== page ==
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Kodak Emerges From Bankruptcy: What It Means for Hollywood

Exec Andrew Evenski talks with THR about the changing film landscape.

Andrew Evenski Headshot - P 2012

On the heels of Tuesday's news that Kodak has emerged from Chapter 11, Kodak Entertainment & Commercial Films president Andrew Evenski spoke with The Hollywood Reporter about the film manufacturer's plans to keep its product in Hollywood while acknowledging that the market is shrinking due to increased reliance on digital imaging.

While digital cameras have become common, there are still high-profile filmmakers that are not giving up on celluloid. J.J. Abrams is making his Star Wars movie on film. Also using film is Christopher Nolan for his Interstellar, Wally Pfister for Transcendence and Marc Webb for The Amazing Spider-Man 2. Six of the nine movies nominated for the Oscar for best picture were shot on film.

Yet as of June, more than 75 percent of the world’s cinema screens already supported digital projection.

Evenski pointed out that Kodak has commitments to supply film to the six major studios, for both production needs as well as distribution for the portion of the theatrical market that continues to rely on film projection. He said these commitments run through 2014 or 2015, depending on the studio.

The global market for film varies from country to country. “There still is a very sizable market, particularly in Latin America and Eastern Europe," Evenski said. "We are still providing them with a lot of film.”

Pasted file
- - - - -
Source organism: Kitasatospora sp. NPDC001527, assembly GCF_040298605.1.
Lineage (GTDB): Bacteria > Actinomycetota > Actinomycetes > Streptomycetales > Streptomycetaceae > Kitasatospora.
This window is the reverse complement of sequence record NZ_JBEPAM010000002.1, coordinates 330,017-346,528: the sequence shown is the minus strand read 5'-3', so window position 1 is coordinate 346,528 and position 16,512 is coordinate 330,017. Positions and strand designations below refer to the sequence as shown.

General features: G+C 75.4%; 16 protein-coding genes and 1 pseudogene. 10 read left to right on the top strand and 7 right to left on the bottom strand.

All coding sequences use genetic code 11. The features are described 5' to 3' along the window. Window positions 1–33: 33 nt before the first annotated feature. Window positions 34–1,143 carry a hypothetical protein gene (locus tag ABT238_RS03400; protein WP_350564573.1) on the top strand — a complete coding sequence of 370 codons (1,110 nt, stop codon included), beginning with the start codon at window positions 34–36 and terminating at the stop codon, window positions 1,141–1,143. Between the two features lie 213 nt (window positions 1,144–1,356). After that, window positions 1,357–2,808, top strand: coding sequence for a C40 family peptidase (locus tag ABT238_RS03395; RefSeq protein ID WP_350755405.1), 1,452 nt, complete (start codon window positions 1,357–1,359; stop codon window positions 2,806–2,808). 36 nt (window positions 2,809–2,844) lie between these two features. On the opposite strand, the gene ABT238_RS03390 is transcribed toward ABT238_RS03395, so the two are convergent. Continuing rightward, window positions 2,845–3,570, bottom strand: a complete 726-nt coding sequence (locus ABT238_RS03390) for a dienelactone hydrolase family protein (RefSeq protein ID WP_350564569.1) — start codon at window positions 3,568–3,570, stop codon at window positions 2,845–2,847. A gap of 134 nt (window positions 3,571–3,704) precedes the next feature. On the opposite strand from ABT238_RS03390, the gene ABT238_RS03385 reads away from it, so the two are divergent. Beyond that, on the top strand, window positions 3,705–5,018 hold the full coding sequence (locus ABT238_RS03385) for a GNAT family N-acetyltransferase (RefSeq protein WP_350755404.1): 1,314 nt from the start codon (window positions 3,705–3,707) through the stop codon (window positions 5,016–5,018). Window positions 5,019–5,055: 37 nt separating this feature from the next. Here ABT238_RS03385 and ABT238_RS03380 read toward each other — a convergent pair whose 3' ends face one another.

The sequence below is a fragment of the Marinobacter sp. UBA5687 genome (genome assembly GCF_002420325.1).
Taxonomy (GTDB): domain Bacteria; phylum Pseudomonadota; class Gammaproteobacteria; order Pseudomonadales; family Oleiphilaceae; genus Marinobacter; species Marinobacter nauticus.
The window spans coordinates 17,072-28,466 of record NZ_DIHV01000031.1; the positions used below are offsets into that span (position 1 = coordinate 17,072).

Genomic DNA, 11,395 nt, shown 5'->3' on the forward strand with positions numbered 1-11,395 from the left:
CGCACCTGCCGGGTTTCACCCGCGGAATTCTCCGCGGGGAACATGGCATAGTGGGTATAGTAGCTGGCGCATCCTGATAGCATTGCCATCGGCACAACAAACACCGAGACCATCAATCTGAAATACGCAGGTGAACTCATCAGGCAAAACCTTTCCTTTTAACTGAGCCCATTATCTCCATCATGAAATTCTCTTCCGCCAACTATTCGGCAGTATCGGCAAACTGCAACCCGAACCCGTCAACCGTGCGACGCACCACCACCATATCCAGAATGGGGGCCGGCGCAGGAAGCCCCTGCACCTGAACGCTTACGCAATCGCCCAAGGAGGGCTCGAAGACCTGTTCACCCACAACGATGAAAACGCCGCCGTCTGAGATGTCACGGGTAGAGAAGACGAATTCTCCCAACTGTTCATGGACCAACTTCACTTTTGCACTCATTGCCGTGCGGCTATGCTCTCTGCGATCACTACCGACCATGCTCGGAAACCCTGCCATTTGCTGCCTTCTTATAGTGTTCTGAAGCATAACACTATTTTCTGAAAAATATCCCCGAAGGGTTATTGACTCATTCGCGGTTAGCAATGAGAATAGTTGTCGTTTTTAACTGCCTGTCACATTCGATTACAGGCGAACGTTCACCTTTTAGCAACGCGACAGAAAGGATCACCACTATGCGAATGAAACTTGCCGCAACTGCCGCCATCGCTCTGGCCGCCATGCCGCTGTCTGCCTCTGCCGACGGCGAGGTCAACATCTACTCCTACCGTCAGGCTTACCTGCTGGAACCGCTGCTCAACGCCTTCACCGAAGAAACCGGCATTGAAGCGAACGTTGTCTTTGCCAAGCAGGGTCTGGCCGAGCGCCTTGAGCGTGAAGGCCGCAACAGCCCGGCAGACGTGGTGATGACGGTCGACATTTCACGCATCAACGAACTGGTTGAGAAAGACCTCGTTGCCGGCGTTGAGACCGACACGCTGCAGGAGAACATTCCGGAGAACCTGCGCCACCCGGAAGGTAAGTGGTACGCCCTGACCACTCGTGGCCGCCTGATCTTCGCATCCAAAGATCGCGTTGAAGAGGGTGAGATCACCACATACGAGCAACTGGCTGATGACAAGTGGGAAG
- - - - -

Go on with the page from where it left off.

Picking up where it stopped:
Asked if Kodak will continue to invest R&D in new stock, Evenski responded that Kodak is currently focused on work toward controlling costs, as the volume of film production has obviously decreased. "We're focused on keeping the cost of film down and making it a viable option," he said.

The company's most recent stocks include its Vision 3 line, as well as Color Asset Protection Film 2332, which was introduced roughly a year ago, aimed at archival and preservation uses -- where film is still widely relied upon.

In recent years, there has been a lot of attention on Deluxe and Technicolor -- the two largest lab service providers in the world -- which have been steadily shrinking their global footprint. “We had to reduce our footprint, so they did too,” Evenski said, asserting that “the landscape will change. … I still see Technicolor and Deluxe there. I believe there are 103 labs running today worldwide.”